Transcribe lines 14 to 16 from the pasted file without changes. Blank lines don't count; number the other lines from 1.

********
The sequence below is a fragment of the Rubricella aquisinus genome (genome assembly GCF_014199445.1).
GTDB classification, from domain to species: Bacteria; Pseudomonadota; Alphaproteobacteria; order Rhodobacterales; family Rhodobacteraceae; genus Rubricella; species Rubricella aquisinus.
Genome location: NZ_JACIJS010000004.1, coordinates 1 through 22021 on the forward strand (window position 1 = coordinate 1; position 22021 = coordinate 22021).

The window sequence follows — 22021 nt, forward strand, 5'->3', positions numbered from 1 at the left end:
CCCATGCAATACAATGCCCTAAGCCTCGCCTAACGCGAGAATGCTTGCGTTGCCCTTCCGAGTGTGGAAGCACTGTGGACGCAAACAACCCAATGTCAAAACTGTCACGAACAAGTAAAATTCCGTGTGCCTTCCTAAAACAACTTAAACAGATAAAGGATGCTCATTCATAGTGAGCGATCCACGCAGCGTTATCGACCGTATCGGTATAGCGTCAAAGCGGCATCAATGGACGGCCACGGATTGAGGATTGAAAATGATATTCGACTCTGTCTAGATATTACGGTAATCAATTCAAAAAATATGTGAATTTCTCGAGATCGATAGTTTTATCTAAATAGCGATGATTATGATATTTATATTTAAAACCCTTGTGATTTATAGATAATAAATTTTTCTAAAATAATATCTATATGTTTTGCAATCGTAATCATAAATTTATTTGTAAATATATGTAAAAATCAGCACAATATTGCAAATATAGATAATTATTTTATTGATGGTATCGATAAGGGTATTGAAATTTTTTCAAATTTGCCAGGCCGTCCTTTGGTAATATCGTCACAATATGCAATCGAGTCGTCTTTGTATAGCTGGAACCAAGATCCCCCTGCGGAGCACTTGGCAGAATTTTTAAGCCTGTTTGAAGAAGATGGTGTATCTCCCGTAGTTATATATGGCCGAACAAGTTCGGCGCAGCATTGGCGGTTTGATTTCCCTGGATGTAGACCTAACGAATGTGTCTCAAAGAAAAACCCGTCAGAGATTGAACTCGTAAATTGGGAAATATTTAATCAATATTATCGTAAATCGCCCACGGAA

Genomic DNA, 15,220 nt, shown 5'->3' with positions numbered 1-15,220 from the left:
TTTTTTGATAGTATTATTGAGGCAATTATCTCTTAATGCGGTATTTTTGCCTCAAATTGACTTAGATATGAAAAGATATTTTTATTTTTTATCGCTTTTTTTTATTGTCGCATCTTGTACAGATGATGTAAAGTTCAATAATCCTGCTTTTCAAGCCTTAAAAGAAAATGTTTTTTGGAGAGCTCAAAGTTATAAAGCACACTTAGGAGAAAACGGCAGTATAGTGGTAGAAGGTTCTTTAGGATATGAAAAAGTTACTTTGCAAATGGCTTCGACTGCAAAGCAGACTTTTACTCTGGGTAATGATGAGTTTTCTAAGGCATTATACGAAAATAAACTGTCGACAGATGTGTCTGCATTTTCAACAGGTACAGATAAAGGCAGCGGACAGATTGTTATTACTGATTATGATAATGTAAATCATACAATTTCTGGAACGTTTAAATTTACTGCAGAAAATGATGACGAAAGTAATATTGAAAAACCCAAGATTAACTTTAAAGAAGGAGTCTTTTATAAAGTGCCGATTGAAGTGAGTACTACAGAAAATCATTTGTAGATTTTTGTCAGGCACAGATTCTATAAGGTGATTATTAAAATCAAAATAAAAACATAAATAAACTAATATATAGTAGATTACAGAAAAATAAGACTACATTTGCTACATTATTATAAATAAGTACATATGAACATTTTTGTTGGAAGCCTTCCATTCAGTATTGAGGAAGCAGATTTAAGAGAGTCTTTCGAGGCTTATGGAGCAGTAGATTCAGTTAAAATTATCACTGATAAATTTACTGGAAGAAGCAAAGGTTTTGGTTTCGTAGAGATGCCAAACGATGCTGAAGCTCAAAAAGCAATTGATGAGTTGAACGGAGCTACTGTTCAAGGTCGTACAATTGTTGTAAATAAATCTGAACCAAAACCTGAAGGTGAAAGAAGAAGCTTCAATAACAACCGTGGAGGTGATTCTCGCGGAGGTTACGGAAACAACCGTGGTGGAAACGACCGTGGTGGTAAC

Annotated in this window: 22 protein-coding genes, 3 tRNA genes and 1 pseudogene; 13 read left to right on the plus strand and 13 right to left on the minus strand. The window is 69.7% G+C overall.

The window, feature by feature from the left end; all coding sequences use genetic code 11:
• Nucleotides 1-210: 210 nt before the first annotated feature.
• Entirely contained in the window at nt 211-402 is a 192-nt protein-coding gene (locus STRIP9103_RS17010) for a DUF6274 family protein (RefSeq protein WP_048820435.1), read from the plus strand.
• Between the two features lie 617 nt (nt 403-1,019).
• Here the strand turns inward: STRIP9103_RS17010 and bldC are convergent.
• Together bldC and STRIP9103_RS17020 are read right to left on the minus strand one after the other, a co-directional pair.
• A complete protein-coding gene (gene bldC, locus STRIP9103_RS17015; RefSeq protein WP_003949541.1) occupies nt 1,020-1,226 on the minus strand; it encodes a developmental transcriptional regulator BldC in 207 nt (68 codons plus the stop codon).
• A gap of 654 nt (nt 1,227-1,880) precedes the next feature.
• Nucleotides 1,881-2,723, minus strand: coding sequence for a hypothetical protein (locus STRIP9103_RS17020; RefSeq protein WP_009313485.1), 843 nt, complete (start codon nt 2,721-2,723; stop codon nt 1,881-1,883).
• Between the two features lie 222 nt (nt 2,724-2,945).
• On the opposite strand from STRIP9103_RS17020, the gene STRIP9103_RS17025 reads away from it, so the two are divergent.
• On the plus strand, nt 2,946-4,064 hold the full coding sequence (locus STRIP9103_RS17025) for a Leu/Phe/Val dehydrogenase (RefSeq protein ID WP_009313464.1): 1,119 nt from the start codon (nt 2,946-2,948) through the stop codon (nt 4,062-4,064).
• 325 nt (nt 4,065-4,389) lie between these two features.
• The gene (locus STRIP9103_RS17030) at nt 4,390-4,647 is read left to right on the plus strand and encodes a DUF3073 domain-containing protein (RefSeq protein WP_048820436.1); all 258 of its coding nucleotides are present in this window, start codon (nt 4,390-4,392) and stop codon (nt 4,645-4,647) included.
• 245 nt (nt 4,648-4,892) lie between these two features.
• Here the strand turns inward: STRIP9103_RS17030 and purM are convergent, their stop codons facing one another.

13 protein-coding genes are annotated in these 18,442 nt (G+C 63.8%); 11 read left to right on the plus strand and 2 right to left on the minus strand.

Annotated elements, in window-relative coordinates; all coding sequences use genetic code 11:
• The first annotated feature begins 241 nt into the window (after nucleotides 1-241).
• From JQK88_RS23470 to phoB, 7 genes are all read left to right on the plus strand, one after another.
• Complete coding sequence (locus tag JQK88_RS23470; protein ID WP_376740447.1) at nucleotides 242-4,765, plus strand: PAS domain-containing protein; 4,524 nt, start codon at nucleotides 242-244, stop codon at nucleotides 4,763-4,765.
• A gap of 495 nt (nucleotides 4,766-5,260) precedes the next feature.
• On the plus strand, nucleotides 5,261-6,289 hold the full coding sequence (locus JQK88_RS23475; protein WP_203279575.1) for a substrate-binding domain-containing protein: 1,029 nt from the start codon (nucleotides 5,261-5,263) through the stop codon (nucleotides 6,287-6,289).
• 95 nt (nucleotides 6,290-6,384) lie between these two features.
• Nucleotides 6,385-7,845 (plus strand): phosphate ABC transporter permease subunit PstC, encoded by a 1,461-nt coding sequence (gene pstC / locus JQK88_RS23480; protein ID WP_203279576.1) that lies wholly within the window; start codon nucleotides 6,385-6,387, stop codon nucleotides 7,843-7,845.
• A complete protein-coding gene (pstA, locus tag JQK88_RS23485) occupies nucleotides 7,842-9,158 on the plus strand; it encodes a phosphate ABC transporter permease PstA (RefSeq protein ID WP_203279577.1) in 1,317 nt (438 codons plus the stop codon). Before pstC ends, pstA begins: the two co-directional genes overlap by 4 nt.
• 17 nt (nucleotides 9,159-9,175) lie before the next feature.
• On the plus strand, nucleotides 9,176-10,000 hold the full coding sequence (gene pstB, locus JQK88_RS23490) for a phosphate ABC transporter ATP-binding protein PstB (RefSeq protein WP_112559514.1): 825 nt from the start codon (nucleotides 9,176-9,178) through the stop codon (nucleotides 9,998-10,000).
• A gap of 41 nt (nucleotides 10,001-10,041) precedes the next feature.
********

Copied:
• Together bldC and STRIP9103_RS17020 are read right to left on the minus strand one after the other, a co-directional pair.
• A complete protein-coding gene (gene bldC, locus STRIP9103_RS17015; RefSeq protein WP_003949541.1) occupies nt 1,020-1,226 on the minus strand; it encodes a developmental transcriptional regulator BldC in 207 nt (68 codons plus the stop codon).
• A gap of 654 nt (nt 1,227-1,880) precedes the next feature.